The “reject black screen, say ‘no’ to threat” ad of Kingsoft’s WPS was replaced Friday last week. The company’s public relations department gave no reason for its withdrawal.

The Microsoft move came months after the Seattle-based multinational reported Hong Lei, who ran a ‘Tomato Garden’ website providing free downloads of unlocked Windows systems, to police, leading to the arrest of the young man in August.

Observers took the arrest as a sign of Microsoft’s piracy crackdown in China. Some bloggers said all this took place as if it had been scheduled.

In 1998, Microsoft co-founder Bill Gates told the media: “Although about three million computers get sold every year in China, people don’t pay for the software. Someday they will, though. As long as they’re going to steal it, we want them to steal ours. They’ll get sort of addicted, and then we’ll somehow figure out how to collect sometime in the next decade.”

A decade later, Ni Guangnan, a researcher at the Institute of Computing Technology of the Chinese Academy of Sciences and also an academician of the Chinese Academy of Engineering, said: “The black screen teaches us a better lesson than all the preaching.”

“Now people understand why China needs its own software, especially basic programs … Aren’t worse things likely to happen in the future?” he asked.

Kingsoft’s WPS Office was popular in China but its market share went down rapidly after Microsoft offered its Word97 programme for a price as low as 97 yuan (14.2 US dollars), which sparked allegations of predatory pricing.

There was also criticism that the Windows system, which has no real challenger worldwide, had been too expensive for most users in China.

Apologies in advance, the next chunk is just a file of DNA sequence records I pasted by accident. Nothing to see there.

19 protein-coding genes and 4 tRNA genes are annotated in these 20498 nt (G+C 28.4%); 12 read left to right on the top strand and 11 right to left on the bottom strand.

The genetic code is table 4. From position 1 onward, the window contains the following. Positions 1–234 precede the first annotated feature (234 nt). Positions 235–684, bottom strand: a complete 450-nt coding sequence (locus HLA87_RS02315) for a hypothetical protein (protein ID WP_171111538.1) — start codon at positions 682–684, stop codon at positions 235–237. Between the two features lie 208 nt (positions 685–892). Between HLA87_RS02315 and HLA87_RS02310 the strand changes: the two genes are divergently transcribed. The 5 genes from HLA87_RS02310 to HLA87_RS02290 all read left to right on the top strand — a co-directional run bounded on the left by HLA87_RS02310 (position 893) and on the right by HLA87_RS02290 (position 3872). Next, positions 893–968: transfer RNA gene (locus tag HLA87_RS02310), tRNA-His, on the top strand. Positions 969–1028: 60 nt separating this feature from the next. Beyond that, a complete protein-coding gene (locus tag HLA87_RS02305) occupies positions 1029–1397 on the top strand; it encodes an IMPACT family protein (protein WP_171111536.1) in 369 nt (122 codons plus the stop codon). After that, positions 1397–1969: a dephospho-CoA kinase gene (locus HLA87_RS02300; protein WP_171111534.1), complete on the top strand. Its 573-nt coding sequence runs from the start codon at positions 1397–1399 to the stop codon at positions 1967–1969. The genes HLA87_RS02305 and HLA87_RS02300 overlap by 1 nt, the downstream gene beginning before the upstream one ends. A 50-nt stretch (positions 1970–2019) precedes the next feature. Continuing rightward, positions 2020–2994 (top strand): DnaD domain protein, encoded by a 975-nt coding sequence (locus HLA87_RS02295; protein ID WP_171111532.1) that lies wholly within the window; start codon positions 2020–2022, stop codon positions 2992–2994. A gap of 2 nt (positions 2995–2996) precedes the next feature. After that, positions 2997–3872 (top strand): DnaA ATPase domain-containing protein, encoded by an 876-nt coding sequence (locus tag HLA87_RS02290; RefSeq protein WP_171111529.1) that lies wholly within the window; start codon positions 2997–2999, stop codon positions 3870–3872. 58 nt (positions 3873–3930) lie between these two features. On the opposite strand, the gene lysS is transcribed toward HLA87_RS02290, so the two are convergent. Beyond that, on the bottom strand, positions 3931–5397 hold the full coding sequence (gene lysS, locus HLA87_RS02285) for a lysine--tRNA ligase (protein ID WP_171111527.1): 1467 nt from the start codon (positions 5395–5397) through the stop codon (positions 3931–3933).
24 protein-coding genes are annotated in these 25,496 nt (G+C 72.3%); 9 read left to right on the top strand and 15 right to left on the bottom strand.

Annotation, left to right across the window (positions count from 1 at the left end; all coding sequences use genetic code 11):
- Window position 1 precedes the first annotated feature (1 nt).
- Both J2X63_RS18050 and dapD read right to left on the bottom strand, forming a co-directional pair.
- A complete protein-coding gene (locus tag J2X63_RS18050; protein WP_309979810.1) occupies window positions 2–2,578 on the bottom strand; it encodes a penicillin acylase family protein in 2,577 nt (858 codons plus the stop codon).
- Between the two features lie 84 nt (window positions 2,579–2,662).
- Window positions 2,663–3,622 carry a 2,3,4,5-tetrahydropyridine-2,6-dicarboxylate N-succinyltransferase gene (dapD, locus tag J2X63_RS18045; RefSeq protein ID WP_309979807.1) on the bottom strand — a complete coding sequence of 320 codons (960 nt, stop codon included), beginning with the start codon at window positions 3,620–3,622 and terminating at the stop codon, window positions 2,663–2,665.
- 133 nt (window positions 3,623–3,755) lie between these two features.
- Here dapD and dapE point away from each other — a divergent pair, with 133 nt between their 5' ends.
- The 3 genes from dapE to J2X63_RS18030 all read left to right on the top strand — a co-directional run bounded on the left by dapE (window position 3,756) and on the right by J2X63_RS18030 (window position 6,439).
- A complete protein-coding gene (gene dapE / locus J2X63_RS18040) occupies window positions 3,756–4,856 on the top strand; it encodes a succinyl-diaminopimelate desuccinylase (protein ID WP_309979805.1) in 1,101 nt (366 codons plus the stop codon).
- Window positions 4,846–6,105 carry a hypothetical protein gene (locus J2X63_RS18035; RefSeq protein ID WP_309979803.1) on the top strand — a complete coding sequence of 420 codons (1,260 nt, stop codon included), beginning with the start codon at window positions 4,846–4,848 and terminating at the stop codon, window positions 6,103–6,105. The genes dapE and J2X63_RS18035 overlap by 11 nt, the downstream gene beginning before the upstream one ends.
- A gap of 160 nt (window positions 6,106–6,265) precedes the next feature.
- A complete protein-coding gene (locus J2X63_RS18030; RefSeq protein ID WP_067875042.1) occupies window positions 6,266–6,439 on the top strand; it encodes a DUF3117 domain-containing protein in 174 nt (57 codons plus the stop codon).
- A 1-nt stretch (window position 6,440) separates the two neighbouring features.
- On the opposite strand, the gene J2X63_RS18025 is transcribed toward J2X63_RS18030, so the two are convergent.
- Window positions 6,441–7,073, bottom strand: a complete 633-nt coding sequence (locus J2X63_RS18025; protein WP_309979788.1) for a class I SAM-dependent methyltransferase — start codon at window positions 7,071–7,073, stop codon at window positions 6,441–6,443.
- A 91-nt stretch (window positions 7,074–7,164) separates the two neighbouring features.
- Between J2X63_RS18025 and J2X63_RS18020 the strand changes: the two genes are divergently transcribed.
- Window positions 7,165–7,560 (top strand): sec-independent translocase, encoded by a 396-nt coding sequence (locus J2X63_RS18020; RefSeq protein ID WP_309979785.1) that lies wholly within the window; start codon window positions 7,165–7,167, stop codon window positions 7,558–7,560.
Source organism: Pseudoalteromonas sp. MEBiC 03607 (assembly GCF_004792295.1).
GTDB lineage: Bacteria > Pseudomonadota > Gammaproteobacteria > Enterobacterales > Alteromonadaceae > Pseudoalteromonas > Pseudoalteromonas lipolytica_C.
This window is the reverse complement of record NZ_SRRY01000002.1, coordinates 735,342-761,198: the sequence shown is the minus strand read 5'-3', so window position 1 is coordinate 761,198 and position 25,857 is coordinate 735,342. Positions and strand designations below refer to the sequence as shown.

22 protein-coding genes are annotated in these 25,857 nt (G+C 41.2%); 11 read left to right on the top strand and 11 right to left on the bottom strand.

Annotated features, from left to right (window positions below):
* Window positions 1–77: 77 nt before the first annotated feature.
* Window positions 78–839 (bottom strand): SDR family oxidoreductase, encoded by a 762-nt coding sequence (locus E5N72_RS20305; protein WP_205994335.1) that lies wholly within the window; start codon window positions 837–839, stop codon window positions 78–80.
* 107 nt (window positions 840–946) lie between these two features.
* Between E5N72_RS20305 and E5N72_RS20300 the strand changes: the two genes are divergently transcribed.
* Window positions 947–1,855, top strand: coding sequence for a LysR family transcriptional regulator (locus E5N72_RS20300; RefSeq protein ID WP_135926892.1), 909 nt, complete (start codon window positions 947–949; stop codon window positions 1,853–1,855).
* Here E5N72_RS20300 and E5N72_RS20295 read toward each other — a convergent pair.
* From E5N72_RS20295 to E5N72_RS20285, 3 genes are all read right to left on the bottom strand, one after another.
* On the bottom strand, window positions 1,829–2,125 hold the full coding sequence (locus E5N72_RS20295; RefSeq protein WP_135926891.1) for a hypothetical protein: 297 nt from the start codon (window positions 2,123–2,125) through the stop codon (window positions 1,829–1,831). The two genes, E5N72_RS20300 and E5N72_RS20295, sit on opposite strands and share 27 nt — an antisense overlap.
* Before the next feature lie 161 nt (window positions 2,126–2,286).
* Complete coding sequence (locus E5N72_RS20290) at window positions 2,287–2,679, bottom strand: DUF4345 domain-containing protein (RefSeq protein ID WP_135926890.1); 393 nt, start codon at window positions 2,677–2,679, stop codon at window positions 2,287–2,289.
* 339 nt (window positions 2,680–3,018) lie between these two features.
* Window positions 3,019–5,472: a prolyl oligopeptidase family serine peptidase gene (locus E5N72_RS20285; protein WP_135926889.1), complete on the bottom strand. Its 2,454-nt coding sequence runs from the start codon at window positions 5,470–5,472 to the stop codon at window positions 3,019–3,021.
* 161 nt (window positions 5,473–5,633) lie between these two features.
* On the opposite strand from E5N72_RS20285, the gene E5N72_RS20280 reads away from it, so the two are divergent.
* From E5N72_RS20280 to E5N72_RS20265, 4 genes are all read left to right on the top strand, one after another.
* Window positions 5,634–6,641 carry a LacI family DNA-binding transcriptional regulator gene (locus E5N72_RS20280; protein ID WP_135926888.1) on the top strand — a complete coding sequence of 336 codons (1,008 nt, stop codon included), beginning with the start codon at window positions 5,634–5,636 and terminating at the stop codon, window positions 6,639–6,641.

Along with the black screen move, Microsoft launched an aggressive price campaign in the country, selling its latest system, Windows Vista, for only 499 yuan and Office at 199 yuan.

Beijing Federal Software Co. Ltd, a flagship software retailer in the country, said that software sales increased 60 percent in recent days after Microsoft’s anti-piracy move.

Kingsoft has worked hard to improve its software to regain the market in recent years. In 2006, it won a 56.2 percent share in the government procurement market.

Information security worries Chinese more than monopoly suspicion over Microsoft in the wake of the black screen move, which puts domestic software into a more favourable position.

Last year, the proportion of pirated computer software in China, calculated in terms of the software’s market value, fell to 41 percent, an 11-percentage-point drop as against the 2006 figure, according to a research report commissioned by the State Intellectual Property Office to the chinalabs.com website.

The report attributed the decline to the use of genuine software in government institutions and enterprises, as well as lower software prices. It noted that many types of new software had been accepted by the users after free versions became available for individuals, a result of the development of the Internet.